Start the game with each player rolling one die. Ties rerolling, the higher roller starts the first turn using the already-rolled numbers. Players alternate thereafter, rolling both dice for their turn. A player must, if possible, move pieces the number of points showing on each die.  A piece may be moved multiple times as long as the moves are distinct. If a player rolls doubles, they must play each die twice. If a player has no legal moves after rolling the dice, because all of the points to which he might move are occupied by two or more opponent's pieces, the turn is forfeit. If there is a legal move for one dice only, that move must be made and the other forfeited. If there is a legal move for either dice, but not both, the higher die must be played.

A piece may land on any point occupied by no pieces,  friendly pieces, or a single opponent's piece (a lone piece is called a blot). In the latter case, the blot has been "hit," and is temporarily placed on the bar in the middle of the board, thus no point is occupied by both players at once. A piece may never land on a point occupied by two or more opponent's pieces. Pieces on the bar re-enter the game through the opponent's home field: a roll of 1 allows re-entry on the 24-point, a roll of 2 on the 23-point, etc. A player with one or more pieces on the bar may not move any others until all have re-entered the opponent's home field. When all of a player's pieces are in his home board, he may remove them from the board, or bear them off. A roll of 1 may be used to bear off from the 1-point, a 2 from the 2-point, etc. A number may not be used to bear off pieces from a lower point unless there are no checkers on any higher points. First to bear all off wins.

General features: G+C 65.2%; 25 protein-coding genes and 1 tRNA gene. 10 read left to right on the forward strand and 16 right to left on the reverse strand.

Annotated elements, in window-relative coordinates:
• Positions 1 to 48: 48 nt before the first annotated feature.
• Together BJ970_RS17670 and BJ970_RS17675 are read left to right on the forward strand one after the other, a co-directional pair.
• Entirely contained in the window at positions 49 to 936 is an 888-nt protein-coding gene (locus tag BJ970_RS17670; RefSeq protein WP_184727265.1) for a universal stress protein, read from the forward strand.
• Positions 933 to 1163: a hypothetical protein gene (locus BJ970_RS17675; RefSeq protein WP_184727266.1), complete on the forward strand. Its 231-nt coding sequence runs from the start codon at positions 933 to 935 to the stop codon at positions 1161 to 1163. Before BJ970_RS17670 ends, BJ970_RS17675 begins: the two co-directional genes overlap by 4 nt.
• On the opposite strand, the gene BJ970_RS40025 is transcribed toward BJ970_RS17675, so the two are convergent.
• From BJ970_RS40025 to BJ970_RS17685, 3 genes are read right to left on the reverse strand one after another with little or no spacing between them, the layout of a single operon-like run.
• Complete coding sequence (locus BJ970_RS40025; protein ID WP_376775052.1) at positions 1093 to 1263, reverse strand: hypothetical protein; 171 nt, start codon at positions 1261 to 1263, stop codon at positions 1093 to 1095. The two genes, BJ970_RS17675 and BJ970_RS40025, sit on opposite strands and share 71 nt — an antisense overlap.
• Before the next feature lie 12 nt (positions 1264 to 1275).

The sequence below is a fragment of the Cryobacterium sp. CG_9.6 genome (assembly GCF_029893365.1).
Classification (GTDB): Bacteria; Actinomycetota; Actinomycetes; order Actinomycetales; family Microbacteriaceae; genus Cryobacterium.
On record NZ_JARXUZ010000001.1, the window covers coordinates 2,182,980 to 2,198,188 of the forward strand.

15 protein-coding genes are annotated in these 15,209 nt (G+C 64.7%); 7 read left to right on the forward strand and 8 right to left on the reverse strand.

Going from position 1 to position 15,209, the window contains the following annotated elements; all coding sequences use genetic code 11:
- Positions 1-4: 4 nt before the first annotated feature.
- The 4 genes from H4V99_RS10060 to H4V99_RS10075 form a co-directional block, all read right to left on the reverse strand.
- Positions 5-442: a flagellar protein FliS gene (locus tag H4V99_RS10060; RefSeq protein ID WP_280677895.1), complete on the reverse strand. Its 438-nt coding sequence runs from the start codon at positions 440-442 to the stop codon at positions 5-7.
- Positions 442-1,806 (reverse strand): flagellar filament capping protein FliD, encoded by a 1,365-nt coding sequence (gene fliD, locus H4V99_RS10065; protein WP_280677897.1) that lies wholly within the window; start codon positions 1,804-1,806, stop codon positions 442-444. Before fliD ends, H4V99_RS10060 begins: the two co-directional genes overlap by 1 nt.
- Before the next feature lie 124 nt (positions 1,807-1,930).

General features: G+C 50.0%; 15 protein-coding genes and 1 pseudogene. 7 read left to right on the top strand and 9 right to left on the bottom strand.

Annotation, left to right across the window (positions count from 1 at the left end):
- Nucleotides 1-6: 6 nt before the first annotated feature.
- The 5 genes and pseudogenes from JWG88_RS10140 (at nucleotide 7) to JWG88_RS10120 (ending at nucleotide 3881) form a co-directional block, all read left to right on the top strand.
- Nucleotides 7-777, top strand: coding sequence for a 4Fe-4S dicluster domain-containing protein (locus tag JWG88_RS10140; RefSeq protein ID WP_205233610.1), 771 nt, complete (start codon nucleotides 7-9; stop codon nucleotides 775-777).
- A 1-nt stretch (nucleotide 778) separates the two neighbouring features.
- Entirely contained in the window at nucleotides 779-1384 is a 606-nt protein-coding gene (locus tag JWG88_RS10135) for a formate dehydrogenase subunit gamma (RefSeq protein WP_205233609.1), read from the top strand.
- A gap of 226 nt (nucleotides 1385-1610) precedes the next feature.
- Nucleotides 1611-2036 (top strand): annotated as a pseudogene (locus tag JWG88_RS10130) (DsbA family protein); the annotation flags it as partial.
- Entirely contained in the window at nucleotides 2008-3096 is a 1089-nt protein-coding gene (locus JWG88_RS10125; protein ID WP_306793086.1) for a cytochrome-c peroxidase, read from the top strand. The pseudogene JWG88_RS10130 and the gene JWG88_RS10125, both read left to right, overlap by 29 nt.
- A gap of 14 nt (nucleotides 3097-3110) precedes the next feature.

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Small HnefatflThe Game of Hnefatafl, "King's Table," or Viking Chess, is part of the tafl family of games, with fragmentary boards dating back to the 5th century, of which few extant rules remain. A game for two players: one plays the king and his defenders, and the other the attackers. There are either eight defenders and sixteen attackers, as in tablut on a  9x9 board, or twelve defenders and twenty-four attackers, as in tawl-bwrdd on a 11x11 board . The central square, called the throne, and the four corner squares are restricted and may only be occupied by the king. It is allowed for the king to re-enter the throne, and all pieces may pass the throne when it is empty. The four corner squares are hostile to all pieces, which means that they can replace one of the two pieces taking part in a capture. The throne is always hostile to the attackers, but only hostile to the defenders when it is empty. The king's side must move the king to any of the corner squares: the king has escaped and his side wins. The attackers win if they can capture the king. The attackers' side moves first, and the game then proceeds by alternate moves. All pieces move any number of vacant squares along a row or a column, like a rook in chess. All pieces except the king are captured if they are sandwiched between two enemy pieces, or between an enemy piece and a hostile square, along a column or a row--either on the square above-and-below or to left-and-right of the attacked piece. A piece is only captured if the trap is closed by a move of the opponent; it is allowed to move in between two enemy pieces. A captured piece is removed from the board. The king may take part in captures. The king himself is captured like all other pieces, except when on the throne or on one of the four squares next to the throne. On the throne, the attackers must surround him in all four cardinal points. When he is on a square next to the throne, the attackers must occupy all surrounding squares  except the throne.